The Innovator of the Month

January 2016

An interview with Yann Cotte, CEO and Co-founder of Nanolive

By Sandra Sulser & Maria Broggi
Nanolive is a two year old hightech startup based at EPFL. They have raised multiple millions from private investors and won numerous awards for their development of the 3D Cell Explorer, a revolutionary tomographic microscope to look instantly inside living cells in 3D.

IF Lausanne: Hi, can you briefly describe yourself, what you do, and why you think you are here today?
Yann: Hi, my name is Yann Cotte and I am the CEO of Nanolive. During my PhD in Physics at EPFL, together with my colleagues I had the chance to make a fundamental discovery in microscopy. Afterwards I decided to utilize this new technology to create a product which could be useful for almost everyone from researchers to students as in my case. I founded a company: Nanolive and got the best qualified and motivated people on board who helped me to accomplish this mission. I guess these are the main reasons for which I am here today.

IF Lausanne: What does the concept of being an innovator mean to you? What should a person do to become one?
Yann: I believe that an Innovator is someone able to bring something better than what existed before to the public. Something new, more useful and usable. To do so, one needs to permanently question himself, hurry up to make all the necessary errors as soon as possible (then they cost you less), continually check and refine the vision, and be ready to walk the extra mile ;-)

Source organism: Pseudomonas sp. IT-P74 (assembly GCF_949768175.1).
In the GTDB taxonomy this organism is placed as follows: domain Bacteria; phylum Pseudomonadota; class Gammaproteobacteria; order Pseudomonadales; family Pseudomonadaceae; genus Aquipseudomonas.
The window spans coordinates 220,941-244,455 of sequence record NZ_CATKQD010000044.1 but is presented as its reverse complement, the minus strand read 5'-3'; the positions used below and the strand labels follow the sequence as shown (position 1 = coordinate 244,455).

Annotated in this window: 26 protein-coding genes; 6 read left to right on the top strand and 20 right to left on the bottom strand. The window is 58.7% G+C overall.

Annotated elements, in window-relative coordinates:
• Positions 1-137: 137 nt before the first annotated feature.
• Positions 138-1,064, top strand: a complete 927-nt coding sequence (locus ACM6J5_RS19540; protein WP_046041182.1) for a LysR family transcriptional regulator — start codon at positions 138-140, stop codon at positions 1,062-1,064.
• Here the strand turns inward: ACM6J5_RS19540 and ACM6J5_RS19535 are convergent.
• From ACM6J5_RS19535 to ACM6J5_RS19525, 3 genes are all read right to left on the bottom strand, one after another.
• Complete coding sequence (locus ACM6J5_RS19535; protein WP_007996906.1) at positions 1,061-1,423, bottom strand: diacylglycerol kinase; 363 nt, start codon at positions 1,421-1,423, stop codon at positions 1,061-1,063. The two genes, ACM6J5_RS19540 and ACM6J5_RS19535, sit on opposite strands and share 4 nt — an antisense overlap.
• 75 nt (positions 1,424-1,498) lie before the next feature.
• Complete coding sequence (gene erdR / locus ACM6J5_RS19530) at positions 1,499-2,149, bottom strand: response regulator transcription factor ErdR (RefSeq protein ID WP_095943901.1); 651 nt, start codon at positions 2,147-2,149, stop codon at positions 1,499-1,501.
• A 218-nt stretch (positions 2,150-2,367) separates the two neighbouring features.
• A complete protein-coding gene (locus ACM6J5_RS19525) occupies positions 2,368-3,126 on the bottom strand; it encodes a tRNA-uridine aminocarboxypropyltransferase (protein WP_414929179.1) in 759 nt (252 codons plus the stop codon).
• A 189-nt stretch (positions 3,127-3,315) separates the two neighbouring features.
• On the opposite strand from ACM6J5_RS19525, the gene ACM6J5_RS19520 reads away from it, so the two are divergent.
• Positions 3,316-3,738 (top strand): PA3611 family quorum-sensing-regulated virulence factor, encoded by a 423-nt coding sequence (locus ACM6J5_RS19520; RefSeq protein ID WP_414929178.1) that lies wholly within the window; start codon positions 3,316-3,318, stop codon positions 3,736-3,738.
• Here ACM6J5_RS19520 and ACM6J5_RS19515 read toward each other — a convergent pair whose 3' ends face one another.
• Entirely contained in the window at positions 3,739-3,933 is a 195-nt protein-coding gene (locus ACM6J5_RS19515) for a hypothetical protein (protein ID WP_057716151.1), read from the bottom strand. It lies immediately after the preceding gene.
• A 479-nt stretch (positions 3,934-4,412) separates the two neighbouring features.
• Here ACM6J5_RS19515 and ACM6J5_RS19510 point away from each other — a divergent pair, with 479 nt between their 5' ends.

IF Lausanne: Do you consider yourself an Innovator? And what about the others, do people consider you and the technology you invented as innovative?
Yann: This is a difficult question to answer, I would start from the second one, well, if you invited me to give this interview, I guess yes, people consider me an innovator and yes, no doubts about the technology. We created a revolutionary product, a microscope, which enables scientists, MDs but also undergrad students to finally look inside living cells without any marker, any stain and any preparation of the sample.
About how I consider myself, I have never thought about myself as an innovator. I just always did what I love to do. When I decided to create Nanolive I set a target and I worked for it every day (and many nights) with passion and determination. It was not easy all the time but I had the chance to meet very talented and motivated people who shared with me the same challenge and walked by my side during these last two years of success and challenges.